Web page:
• Train with experienced certified CDL instructor for 3-4 weeks in a real world environment.
  • Get 75 hours of behind-the-wheel time with one-on-one student/instructor ratio.
  • Earn 10,000 miles toward total 40,000 miles needed.

TNT:

Trainer-N-Trainee

Prime Inc has their own CDL training program and it's divided into two phases - PSD and TNT.

The PSD (Prime Student Driver) phase is where you'll get your permit and then go on the road for 10,000 miles with a trainer. When you come back you'll get your CDL license and enter the TNT phase.

The TNT phase is the second phase of training where you'll go on the road with an experienced driver for 30,000 miles of team driving. You'll receive 14¢ per mile ($700 per week guaranteed) during this phase. Once you're finished with TNT training you will be assigned a truck to run solo.

OOS:

When a violation by either a driver or company is confirmed, an out-of-service order removes either the driver or the vehicle from the roadway until the violation is corrected.

Trucker Chris (CK)'s Comment
member avatar

(Part 2/2)

While many drivers who chose to lease fail, or believe they do better than they actually do, I have been rather successful; my numbers, my lifestyle and what I have been able to accomplish for my family back that up. I will be the first to tell a prospective driver, or someone who is considering leasing, that there are advantages and disadvantages to both routes; a good solo company driver can make as much or more than a decent solo lease operator, a company driver doesn’t have a liability insurance deductible to worry about, or have the possibility of “going negative” (I should clarify, going negative in a severe way,) a company driver can take advantage of retirement benefits and health insurance whereas these are not offered to an independent contractor in equal quality or equal cost the way that they are offered to an employee, etc. Many lease operators forget that they are in-fact independent contractors running their own businesses, and then whine about not receiving employee benefits; do your research and have a clear understanding on the differences between being a company driver and a leased on independent contractor, and if your reaction to something is “Well, that’s not fair,” stick with being an employee, THERE IS NOTHING WRONG WITH THAT.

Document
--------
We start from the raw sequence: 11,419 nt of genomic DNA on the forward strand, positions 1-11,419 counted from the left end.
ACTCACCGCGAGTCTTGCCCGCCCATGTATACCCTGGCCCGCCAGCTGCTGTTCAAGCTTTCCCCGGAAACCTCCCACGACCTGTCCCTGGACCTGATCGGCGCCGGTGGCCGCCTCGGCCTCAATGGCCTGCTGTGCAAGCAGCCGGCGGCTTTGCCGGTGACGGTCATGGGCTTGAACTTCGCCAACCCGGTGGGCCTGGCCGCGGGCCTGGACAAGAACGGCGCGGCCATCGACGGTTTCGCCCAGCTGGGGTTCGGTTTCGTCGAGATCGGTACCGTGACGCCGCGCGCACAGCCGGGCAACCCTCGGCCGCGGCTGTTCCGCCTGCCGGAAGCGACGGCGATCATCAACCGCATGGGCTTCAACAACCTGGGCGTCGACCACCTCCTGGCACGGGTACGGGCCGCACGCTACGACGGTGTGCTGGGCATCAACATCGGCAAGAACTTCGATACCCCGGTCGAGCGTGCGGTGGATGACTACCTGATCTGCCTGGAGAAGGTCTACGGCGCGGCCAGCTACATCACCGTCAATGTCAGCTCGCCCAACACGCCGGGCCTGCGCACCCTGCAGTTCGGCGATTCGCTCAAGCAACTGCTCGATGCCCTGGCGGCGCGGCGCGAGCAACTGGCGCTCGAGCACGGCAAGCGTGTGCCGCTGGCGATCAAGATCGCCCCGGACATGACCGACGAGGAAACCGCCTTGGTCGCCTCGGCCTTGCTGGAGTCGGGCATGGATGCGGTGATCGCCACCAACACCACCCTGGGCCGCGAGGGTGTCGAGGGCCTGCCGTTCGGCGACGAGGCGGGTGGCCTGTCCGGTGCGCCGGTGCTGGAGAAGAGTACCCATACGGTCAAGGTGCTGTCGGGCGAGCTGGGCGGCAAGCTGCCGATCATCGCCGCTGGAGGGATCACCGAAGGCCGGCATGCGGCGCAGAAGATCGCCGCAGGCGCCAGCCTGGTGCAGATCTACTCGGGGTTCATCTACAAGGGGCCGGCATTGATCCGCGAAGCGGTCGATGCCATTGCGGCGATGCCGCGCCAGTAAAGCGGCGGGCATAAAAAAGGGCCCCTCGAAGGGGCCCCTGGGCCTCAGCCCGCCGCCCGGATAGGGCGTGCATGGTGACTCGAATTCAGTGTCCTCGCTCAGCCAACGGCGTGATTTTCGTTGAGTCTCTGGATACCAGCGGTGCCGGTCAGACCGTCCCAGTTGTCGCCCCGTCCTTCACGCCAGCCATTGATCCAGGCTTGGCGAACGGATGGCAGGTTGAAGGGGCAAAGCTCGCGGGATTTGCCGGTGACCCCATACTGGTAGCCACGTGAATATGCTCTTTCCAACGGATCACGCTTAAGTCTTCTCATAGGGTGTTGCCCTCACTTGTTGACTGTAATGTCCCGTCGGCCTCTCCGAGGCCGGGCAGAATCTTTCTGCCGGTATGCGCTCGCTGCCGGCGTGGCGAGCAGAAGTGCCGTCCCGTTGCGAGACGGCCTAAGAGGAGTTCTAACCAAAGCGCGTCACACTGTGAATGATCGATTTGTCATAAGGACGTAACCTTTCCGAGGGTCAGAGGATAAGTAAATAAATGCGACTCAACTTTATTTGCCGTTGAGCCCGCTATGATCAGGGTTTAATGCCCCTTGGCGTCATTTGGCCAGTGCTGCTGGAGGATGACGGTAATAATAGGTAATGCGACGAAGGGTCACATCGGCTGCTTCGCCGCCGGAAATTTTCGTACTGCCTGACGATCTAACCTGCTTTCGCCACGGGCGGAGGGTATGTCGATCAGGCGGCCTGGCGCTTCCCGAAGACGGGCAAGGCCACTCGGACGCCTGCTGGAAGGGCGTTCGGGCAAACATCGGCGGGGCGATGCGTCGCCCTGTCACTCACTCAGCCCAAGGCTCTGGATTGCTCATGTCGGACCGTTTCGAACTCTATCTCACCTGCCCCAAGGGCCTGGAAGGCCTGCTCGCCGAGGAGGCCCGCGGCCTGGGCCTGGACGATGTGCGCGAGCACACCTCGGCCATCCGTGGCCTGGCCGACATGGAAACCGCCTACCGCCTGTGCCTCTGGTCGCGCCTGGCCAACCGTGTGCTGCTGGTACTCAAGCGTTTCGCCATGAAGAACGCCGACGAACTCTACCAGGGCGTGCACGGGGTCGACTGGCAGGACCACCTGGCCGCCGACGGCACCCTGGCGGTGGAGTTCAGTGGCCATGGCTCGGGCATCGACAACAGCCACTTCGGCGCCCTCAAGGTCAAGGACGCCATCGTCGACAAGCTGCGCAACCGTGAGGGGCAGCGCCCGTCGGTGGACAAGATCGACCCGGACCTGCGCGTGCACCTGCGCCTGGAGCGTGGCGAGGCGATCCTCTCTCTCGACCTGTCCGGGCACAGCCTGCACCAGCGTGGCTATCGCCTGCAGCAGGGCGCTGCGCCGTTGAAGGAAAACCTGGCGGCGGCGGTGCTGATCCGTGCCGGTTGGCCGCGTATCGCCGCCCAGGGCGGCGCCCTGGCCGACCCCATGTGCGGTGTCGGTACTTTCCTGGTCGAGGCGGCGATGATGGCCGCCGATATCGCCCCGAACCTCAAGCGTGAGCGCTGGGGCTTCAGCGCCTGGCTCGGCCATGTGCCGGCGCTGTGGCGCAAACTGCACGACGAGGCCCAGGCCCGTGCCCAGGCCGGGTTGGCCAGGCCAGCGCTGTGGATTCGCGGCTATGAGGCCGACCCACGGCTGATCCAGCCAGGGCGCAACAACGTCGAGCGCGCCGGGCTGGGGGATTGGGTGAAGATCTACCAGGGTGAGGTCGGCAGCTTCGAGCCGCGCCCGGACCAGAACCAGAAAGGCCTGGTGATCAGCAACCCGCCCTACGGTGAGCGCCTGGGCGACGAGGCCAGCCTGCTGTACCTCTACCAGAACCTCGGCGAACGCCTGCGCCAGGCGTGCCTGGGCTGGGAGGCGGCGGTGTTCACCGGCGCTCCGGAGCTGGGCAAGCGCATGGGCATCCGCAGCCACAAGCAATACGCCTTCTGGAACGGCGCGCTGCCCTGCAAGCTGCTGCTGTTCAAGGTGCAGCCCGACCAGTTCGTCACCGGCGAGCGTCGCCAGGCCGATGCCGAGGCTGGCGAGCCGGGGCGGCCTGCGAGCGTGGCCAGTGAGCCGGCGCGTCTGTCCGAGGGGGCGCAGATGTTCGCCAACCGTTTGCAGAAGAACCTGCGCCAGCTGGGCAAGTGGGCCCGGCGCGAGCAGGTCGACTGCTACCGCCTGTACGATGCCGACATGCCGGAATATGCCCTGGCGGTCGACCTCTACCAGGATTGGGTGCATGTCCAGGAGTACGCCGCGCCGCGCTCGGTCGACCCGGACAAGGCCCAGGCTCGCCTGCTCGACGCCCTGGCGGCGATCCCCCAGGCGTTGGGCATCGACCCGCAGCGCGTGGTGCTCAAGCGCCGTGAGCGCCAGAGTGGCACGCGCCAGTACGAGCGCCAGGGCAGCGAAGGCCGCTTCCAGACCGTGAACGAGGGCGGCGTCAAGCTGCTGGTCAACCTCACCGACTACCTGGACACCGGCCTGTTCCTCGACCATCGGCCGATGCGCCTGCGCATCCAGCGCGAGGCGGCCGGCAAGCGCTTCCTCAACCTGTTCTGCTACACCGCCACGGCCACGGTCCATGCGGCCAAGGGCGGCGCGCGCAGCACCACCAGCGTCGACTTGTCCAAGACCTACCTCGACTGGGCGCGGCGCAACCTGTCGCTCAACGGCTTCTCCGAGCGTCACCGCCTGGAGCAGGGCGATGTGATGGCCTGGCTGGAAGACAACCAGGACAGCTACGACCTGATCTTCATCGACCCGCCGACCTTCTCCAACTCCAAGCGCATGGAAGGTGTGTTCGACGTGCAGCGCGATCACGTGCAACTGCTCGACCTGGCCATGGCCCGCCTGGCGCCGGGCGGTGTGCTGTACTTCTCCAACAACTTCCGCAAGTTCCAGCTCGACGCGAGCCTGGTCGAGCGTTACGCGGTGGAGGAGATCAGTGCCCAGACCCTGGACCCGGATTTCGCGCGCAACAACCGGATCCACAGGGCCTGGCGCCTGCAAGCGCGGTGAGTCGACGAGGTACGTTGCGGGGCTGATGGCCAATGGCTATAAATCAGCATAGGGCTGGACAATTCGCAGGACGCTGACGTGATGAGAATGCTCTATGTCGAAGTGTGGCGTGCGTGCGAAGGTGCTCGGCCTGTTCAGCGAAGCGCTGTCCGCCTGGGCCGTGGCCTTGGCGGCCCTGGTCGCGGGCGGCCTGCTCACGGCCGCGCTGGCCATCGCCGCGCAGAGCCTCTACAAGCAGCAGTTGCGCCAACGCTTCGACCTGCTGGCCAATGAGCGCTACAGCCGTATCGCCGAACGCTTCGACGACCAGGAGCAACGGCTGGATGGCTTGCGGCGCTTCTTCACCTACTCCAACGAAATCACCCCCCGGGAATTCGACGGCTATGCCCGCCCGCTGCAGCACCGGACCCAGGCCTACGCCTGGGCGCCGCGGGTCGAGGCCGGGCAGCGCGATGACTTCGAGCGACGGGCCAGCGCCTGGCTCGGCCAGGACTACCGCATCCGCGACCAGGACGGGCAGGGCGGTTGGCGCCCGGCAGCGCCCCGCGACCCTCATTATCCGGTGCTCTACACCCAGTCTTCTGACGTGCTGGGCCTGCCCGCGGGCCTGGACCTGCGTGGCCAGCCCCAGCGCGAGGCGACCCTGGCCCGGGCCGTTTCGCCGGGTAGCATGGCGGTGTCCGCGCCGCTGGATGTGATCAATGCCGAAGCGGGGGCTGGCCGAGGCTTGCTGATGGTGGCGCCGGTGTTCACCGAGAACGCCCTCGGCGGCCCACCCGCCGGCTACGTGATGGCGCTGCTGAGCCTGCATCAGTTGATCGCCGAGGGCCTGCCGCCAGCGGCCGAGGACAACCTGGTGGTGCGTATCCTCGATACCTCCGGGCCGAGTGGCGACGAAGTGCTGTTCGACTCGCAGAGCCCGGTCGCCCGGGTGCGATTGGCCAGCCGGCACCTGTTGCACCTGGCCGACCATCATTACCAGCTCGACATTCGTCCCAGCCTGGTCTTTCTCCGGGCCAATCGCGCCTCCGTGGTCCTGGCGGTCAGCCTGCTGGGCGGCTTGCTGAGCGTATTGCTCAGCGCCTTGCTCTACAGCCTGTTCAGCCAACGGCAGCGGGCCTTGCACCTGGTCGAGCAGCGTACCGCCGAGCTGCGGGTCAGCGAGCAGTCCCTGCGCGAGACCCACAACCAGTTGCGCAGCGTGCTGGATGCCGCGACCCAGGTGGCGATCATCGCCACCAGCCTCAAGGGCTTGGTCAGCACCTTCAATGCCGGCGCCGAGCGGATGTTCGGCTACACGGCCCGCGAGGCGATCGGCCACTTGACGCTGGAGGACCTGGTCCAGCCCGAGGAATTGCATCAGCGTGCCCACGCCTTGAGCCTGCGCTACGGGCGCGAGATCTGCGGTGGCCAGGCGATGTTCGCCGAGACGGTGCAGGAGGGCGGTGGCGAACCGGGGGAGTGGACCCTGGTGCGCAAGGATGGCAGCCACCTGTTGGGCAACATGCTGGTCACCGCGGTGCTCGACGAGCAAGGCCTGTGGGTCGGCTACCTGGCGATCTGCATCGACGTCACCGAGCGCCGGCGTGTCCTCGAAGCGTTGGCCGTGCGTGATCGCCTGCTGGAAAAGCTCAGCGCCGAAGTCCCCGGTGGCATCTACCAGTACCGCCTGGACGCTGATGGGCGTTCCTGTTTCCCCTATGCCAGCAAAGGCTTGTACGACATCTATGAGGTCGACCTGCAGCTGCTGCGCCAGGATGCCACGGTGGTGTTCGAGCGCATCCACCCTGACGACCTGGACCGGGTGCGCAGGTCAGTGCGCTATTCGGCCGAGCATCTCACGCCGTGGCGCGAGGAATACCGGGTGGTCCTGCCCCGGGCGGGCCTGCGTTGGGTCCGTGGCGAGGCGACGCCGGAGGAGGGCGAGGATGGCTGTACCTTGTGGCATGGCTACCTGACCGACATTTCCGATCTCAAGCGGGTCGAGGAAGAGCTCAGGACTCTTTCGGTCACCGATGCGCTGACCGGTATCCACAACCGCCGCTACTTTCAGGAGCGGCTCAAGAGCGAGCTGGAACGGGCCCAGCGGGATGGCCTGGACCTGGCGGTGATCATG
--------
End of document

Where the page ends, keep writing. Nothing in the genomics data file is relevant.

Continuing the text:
I am now a certified CDL instructor and TNT trainer through Prime. I have found that, under the current system, training brand new students to get their CDL is not very profitable for a lease operator with the various expenses we must meet each week. I focus mainly on TNT now, team driving with a new CDL holder, which is highly profitable, and I personally find more rewarding with the long-term mentorship that I hope to develop with each of my students. While some lease operator trainers see their students purely as a source of cheap labor, I embrace the opportunity to teach the next class of safe, successful drivers, whichever route they ultimately choose. I typically recommend they start solo as a company driver upon completion of their TNT miles with me, that way if they chose to go the lease route in the future, they will be comfortable with all aspects of the job, from parking to logs, and not have to figure things out with the added stress of a weekly truck payment north of $1000. My goal is for my student to be successful when they head out in their own truck; anything less and I didn’t fulfill my obligations as their trainer.